Dei'ah veDibur - Information & Insight

A Window into the Chareidi World

8 Sivan 5761 - May 30, 2001 | Mordecai Plaut, director Published Weekly








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New U.S. Envoy Starts the Negotiations Ball Rolling
by Yated Ne'eman Staff

U.S. Mideast envoy William Burns, also the current U.S. ambassador to Jordan, has begun his difficult work of trying to end Mideast violence and restart peace negotiations between Israel and the Palestinian Authority, with a flurry of meetings with the two sides. Appointed to try to get the sides to implement the recommendations of the international Mitchell commission, Burns met on Sunday with both Sharon and Arafat, and again on Monday night (after Shavuos) with Sharon.

Last week Israeli premier Ariel Sharon declared a unilateral cease fire after the release of the Mitchell report. The move apparently gave Burns an extra boost at the start of his efforts, but the gesture was rejected by Palestinian leader Yasser Arafat who told Burns on Sunday that he does not accept the cease fire, and later left for Moscow without giving any orders to stop the Palestinian attacks. Arafat's frequent absences from the Palestinian Authority over the last week have been interpreted by some diplomats as an attempt to avoid making decisions on the Mitchell plan.

Israel proposes a formal cease-fire declaration, followed by renewed talks on security coordination, as immediate first steps toward implementing the Mitchell report. The Palestinians are insisting that the cease-fire be part of a package deal linking it with a settlement freeze and the resumption of negotiations based on UN Security Council resolutions 242 and 338.

The Israeli plan includes a detailed timetable for the steps recommended by the Mitchell report: following a cease-fire, security cooperation talks between the sides would resume and a cooling off period of two months would begin. After this, some confidence-building measures would be started and talks about carrying out existing agreements would begin. The steps outlined in this proposal would lead to renewed peace process negotiations between the sides in about three months.

Under the Mitchell report provisions, Israel would declare a freeze on settlement building as one of the confidence building measures. Israel counter-proposes that the settlements issue be deferred until the final status negotiation stage. In the interim, Israel would start implementing existing agreements -- Oslo 2 and the Wye accords. It would carry out the "third phase withdrawal" on the West Bank, which is mandated by the interim accords. Israel has never carried out this third withdrawal. Former prime minister Ehud Barak said it had died "a natural death" after the Camp David summit.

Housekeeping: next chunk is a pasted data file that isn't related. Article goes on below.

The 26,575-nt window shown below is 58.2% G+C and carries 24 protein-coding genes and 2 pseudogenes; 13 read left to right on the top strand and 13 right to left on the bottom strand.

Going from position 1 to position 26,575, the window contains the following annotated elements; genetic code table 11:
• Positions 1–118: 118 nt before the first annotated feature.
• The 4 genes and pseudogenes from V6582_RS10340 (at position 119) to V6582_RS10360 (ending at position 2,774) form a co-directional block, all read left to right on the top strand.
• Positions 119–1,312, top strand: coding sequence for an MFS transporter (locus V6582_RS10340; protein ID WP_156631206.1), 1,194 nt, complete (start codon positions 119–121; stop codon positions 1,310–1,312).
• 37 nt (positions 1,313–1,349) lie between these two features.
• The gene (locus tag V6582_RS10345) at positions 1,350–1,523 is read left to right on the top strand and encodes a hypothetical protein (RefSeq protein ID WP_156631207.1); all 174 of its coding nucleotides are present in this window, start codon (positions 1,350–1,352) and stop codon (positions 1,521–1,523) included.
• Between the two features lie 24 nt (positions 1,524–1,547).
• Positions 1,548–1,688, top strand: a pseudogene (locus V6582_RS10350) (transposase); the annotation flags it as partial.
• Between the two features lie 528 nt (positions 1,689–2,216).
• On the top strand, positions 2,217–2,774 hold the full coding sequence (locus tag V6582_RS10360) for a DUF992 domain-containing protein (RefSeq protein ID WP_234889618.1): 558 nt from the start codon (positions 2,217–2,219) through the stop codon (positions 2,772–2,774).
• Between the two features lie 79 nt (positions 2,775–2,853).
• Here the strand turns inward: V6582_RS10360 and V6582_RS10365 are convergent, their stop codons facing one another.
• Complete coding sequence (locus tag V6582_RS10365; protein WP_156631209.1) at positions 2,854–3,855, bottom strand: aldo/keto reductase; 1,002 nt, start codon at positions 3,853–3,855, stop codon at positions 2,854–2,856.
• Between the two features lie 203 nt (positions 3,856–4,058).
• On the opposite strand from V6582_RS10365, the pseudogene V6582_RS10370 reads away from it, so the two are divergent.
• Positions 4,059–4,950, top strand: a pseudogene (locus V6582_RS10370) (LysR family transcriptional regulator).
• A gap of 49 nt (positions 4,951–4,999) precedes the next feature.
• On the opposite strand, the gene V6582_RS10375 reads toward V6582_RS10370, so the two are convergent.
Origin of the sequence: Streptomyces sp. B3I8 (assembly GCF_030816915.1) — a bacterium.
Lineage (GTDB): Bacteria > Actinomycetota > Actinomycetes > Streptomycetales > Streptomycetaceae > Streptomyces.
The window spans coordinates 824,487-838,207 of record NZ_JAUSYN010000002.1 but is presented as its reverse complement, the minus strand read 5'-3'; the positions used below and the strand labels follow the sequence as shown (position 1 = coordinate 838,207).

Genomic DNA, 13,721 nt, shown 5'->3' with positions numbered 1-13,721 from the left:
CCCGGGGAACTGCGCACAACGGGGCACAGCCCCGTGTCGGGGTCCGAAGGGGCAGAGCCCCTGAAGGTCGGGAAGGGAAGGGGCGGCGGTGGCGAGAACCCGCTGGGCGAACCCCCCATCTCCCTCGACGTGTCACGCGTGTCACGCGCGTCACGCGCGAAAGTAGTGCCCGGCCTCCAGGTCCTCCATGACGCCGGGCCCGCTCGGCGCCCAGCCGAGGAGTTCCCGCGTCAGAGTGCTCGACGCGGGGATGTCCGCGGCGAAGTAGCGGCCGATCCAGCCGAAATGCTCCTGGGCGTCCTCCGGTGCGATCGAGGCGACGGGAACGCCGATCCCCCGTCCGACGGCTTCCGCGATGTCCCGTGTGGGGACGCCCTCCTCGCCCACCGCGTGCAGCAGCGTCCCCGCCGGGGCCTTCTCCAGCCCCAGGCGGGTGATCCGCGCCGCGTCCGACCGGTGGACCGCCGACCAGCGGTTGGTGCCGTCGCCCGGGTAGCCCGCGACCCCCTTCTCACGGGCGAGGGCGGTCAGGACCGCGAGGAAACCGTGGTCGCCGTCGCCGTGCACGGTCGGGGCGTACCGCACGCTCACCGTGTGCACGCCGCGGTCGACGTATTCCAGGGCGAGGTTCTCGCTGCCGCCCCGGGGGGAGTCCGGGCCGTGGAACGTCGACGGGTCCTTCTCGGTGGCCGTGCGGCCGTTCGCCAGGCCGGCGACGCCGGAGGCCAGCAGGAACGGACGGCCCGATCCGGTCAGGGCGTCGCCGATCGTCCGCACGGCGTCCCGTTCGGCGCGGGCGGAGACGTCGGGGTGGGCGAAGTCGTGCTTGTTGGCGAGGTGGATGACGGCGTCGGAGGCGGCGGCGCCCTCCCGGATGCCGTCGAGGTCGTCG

In exchange for a third phase pullout, Israel demands that the PA honor sections in old agreements which require the arrest of terrorists, the collection of illegal firearms, and an end to incitement.

During the meeting on Sunday with the American envoy, which included Prime Minister Sharon, Foreign Minister Shimon Peres and Defense Minister Ben-Eliezer, Sharon told Burns: "Israel accepts the Mitchell report, including the outlines it set out." However he noted that "Israel cannot exercise restraint without end, and without an absolute end to violence, we won't be able to move forward." Defense Minister Binyamin Ben-Eliezer told Burns there had been 96 Palestinian terrorist attacks in this period, and a number of Israeli casualties. This includes two car bombs in Yerushalayim and another in Chadera, as well as several shooting murders along the roads.

According to Sharon the first step is to convene the Palestinian-Israeli security coordination committee. The last high-level security meeting was held a month ago. The Palestinians then wanted politicians, such as Saeb Erekat, to participate. Israel wanted the discussions to concentrate solely on security issues and not to seem as a backdoor route to negotiations under fire. In the end, the meetings did not include the politicians.

West Bank Preventive Security Service chief Jibril Rajoub said the Americans are serious about pushing for the implementation of the Mitchell report, since it was in their interest to calm the entire region which is on the verge of an explosion.

Burns will work with Palestinian Legislative Council Speaker Ahmed Qurei who was charged by Arafat with working out the details of a mechanism for implementing the Mitchell report. Saeb Erekat and PA Information Minister Yasser Abed Rabbo will also work with Burns's team.

A senior Palestinian security officer said that if there is an agreement on the Mitchell report, rejectionists like Hamas and Islamic Jihad will do their best to spoil it, but the PA will do its part to prevent them. He admitted that it will not be easy to calm the Palestinian street, since many in Fatah are opposed to a cease-fire.

According to various economic estimates, the eight-month-old Intifadah in the West Bank and Gaza Strip has cost the Israeli economy some two billion dollars, which amounts to two percent in annual growth. The two sectors of the economy that have been hardest hit are construction and tourism. The violence has also affected investments and exports, although there the extent of the damage has been unclear due to the worldwide tech bust and economic slowdown that has also reduced Israeli economic activity in these areas.


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